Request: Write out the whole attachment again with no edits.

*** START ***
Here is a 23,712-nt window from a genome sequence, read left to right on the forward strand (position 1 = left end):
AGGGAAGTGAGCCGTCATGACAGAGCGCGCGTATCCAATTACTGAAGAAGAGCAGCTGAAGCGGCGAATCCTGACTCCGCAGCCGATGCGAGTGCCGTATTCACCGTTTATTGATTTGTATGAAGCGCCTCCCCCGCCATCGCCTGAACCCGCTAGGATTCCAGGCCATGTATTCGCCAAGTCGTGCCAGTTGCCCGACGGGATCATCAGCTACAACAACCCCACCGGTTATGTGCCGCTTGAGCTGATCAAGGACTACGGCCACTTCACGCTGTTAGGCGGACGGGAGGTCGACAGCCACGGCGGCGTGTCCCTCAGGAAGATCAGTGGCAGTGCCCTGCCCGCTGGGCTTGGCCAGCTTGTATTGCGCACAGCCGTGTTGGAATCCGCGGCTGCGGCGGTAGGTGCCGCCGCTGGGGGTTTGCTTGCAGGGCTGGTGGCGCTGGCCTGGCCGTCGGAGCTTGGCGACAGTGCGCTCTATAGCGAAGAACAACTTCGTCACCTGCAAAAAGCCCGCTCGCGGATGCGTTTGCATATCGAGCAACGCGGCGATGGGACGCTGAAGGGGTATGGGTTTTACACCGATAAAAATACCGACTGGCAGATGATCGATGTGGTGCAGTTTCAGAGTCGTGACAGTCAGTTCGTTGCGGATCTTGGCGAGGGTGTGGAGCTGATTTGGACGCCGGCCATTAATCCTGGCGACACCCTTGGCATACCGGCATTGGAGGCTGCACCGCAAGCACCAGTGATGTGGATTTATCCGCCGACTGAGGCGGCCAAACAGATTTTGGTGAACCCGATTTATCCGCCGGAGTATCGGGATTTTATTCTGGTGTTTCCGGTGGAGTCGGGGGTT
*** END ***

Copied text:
Here is a 23,712-nt window from a genome sequence, read left to right on the forward strand (position 1 = left end):
AGGGAAGTGAGCCGTCATGACAGAGCGCGCGTATCCAATTACTGAAGAAGAGCAGCTGAAGCGGCGAATCCTGACTCCGCAGCCGATGCGAGTGCCGTATTCACCGTTTATTGATTTGTATGAAGCGCCTCCCCCGCCATCGCCTGAACCCGCTAGGATTCCAGGCCATGTATTCGCCAAGTCGTGCCAGTTGCCCGACGGGATCATCAGCTACAACAACCCCACCGGTTATGTGCCGCTTGAGCTGATCAAGGACTACGGCCACTTCACGCTGTTAGGCGGACGGGAGGTCGACAGCCACGGCGGCGTGTCCCTCAGGAAGATCAGTGGCAGTGCCCTGCCCGCTGGGCTTGGCCAGCTTGTATTGCGCACAGCCGTGTTGGAATCCGCGGCTGCGGCGGTAGGTGCCGCCGCTGGGGGTTTGCTTGCAGGGCTGGTGGCGCTGGCCTGGCCGTCGGAGCTTGGCGACAGTGCGCTCTATAGCGAAGAACAACTTCGTCACCTGCAAAAAGCCCGCTCGCGGATGCGTTTGCATATCGAGCAACGCGGCGATGGGACGCTGAAGGGGTATGGGTTTTACACCGATAAAAATACCGACTGGCAGATGATCGATGTGGTGCAGTTTCAGAGTCGTGACAGTCAGTTCGTTGCGGATCTTGGCGAGGGTGTGGAGCTGATTTGGACGCCGGCCATTAATCCTGGCGACACCCTTGGCATACCGGCATTGGAGGCTGCACCGCAAGCACCAGTGATGTGGATTTATCCGCCGACTGAGGCGGCCAAACAGATTTTGGTGAACCCGATTTATCCGCCGGAGTATCGGGATTTTATTCTGGTGTTTCCGGTGGAGTCGGGGGTT